Pakatan vaccination committee urges strategy rethink to speed up inoculation rate

KUALA LUMPUR : Pakatan Harapan’s (PH) Covid-19 Vaccination Committee has urged the Health Ministry as well as the Special Committee on Covid-19 Vaccine Supply (JKJAV) to review its current vaccine strategies and expedite the vaccination rate.

It said the current vaccination drive is too slow and ineffective, and has failed to curb the record-breaking spike of infections in Malaysia, which hit a record high of 6,806 new cases today (May 20).

“The committee would therefore like to put forward three recommendations, which include speeding up the National Pharmaceutical Regulatory Agency (NPRA) vaccine approval, expanding the basket of vaccines mix, and allowing state governments and private hospitals to provide vaccines to paying customers,” it said in a statement.

The PH committee said the NPRA must firstly expedite the review and approval of vaccine candidates, especially those approved by the World Health Organisation (WHO) and corresponding health authorities overseas.

People receive their first dose of the AstraZeneca vaccine at World Trade Centre in Kuala Lumpur May 15, 2021. — Picture by Ahmad Zamzahuri
People receive their first dose of the AstraZeneca vaccine at World Trade Centre in Kuala Lumpur May 15, 2021. — Picture by Ahmad Zamzahuri

“The tedious bureaucratic processes must be cut short and expedited, while preserving the independence of the review process to ensure swift approvals and safeguarding the safety and efficacy of those vaccines.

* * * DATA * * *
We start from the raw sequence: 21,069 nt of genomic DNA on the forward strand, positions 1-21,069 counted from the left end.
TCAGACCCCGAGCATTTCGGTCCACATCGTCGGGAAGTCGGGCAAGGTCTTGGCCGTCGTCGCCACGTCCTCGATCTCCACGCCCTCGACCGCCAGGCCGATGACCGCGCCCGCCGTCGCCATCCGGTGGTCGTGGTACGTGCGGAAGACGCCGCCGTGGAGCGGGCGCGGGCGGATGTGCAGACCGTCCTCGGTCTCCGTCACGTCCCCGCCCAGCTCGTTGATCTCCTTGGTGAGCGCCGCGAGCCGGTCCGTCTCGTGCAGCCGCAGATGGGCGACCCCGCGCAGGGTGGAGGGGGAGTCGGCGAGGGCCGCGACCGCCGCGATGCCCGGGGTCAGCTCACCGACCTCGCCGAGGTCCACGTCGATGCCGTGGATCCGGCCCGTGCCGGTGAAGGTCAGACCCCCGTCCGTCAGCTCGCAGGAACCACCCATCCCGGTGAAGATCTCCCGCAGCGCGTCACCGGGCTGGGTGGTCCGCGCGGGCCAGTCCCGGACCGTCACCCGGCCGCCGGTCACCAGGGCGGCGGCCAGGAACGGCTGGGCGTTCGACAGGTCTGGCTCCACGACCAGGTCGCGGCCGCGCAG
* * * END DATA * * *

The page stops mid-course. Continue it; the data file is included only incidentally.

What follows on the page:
“Presently the Sputnik V and Cansino vaccines are still pending approval after many months.

This is too slow, and the process can be sped up with the assistance from peer competent agencies from other nations,” it said.

Noting that the Russian-made Sputnik V vaccine has already been approved by 60 countries worldwide, the committee recommended the NPRA should attempt to obtain the necessary data and speed up the approval process.

“If the two aforementioned vaccines are approved, the resulting acceleration of the vaccine rollout would play a major role in fighting the current spike of Covid-19,” it said.

On expanding the current selection of vaccines, the committee said the government must take the initiative to procure new WHO-approved vaccines, including Johnson & Johnson’s Janssen and Moderna.

“We should also start to negotiate with late-stage trial vaccines such as Sinopharm, Novavax and more.

“The government must not be content with the current variety of vaccines, as pharmaceutical companies have directed their priorities to wealthier nations,” it said.

As Malaysia can afford to purchase vaccines at or above market price to secure early vaccine delivery, similar to Israel and the United Arab Emirates, the committee said the adverse impact of slow vaccination to the economy greatly overshadows the cost of spending a little more to buy vaccines.

It said the third strategy of liberalising the vaccination program to enable the state governments and private healthcare entities, including hospitals and medical providers, to procure and vaccinate paid customers would in turn draw market forces to fill the gap.

“The federal government would then be enabled to use their limited resources to focus on efforts to vaccinate the rest of the population.

“It must also refrain from repeating previous mistakes in vaccination procurement. Malaysia was late in procurement compared to neighbouring countries such as Singapore and Indonesia,” said the committee.

This wait-and-see attitude has led to the failure to control the current spike and has consequently claimed many Malaysian lives.

“As grave as our situation may seem, all is not lost. Now it is time for us to take a stand to rethink our vaccine strategies and save lives,” it said.


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